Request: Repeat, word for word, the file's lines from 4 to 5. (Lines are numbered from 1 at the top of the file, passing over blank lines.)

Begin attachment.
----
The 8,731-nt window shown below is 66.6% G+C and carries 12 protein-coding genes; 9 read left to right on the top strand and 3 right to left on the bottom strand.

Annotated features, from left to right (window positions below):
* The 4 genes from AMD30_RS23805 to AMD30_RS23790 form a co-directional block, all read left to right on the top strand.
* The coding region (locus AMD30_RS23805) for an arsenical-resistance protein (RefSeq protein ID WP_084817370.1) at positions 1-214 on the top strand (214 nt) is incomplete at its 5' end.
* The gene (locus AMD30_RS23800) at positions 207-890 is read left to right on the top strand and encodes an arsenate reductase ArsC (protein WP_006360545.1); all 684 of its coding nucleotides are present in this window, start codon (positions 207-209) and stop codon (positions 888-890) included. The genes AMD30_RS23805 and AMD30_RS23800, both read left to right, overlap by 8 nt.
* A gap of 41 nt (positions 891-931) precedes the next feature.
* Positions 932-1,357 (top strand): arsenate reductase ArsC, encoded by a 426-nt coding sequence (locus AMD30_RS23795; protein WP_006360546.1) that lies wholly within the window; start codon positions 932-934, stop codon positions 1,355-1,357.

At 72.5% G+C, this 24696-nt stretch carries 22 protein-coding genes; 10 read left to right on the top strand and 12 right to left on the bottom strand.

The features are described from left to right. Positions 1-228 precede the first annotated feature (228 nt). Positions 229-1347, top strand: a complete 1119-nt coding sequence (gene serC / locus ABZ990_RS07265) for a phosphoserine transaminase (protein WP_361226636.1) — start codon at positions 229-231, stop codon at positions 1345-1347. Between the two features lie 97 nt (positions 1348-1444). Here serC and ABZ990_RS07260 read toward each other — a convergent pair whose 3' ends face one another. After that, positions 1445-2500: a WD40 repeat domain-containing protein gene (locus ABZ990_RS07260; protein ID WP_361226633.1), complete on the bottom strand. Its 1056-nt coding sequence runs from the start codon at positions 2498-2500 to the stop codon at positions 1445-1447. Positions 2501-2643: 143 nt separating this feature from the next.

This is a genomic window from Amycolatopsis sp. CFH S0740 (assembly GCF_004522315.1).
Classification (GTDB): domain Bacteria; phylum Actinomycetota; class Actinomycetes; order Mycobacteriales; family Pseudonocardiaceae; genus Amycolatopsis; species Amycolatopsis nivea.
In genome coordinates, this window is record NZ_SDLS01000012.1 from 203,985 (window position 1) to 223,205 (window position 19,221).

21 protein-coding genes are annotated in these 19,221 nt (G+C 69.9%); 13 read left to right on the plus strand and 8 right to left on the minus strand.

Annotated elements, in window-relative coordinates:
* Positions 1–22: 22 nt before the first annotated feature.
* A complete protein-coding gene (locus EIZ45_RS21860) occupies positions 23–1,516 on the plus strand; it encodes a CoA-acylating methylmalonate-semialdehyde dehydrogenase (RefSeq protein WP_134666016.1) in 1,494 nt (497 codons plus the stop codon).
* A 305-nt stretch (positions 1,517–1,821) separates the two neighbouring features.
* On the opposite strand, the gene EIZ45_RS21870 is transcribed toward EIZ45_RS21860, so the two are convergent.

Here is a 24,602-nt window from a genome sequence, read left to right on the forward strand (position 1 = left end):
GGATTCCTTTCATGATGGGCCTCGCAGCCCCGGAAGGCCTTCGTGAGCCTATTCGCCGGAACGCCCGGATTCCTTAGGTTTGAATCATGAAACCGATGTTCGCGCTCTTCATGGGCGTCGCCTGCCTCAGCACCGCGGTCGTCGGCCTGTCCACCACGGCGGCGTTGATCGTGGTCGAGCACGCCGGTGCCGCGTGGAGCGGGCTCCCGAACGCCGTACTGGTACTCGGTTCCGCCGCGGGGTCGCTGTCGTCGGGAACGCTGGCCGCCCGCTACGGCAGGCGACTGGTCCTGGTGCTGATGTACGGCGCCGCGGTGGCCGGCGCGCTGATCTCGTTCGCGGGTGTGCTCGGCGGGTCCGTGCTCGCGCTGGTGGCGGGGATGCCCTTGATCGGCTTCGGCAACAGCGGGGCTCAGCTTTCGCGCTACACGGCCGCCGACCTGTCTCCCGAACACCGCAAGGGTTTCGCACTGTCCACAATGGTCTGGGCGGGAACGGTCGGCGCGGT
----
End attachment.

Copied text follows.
* The coding region (locus AMD30_RS23805) for an arsenical-resistance protein (RefSeq protein ID WP_084817370.1) at positions 1-214 on the top strand (214 nt) is incomplete at its 5' end.
* The gene (locus AMD30_RS23800) at positions 207-890 is read left to right on the top strand and encodes an arsenate reductase ArsC (protein WP_006360545.1); all 684 of its coding nucleotides are present in this window, start codon (positions 207-209) and stop codon (positions 888-890) included. The genes AMD30_RS23805 and AMD30_RS23800, both read left to right, overlap by 8 nt.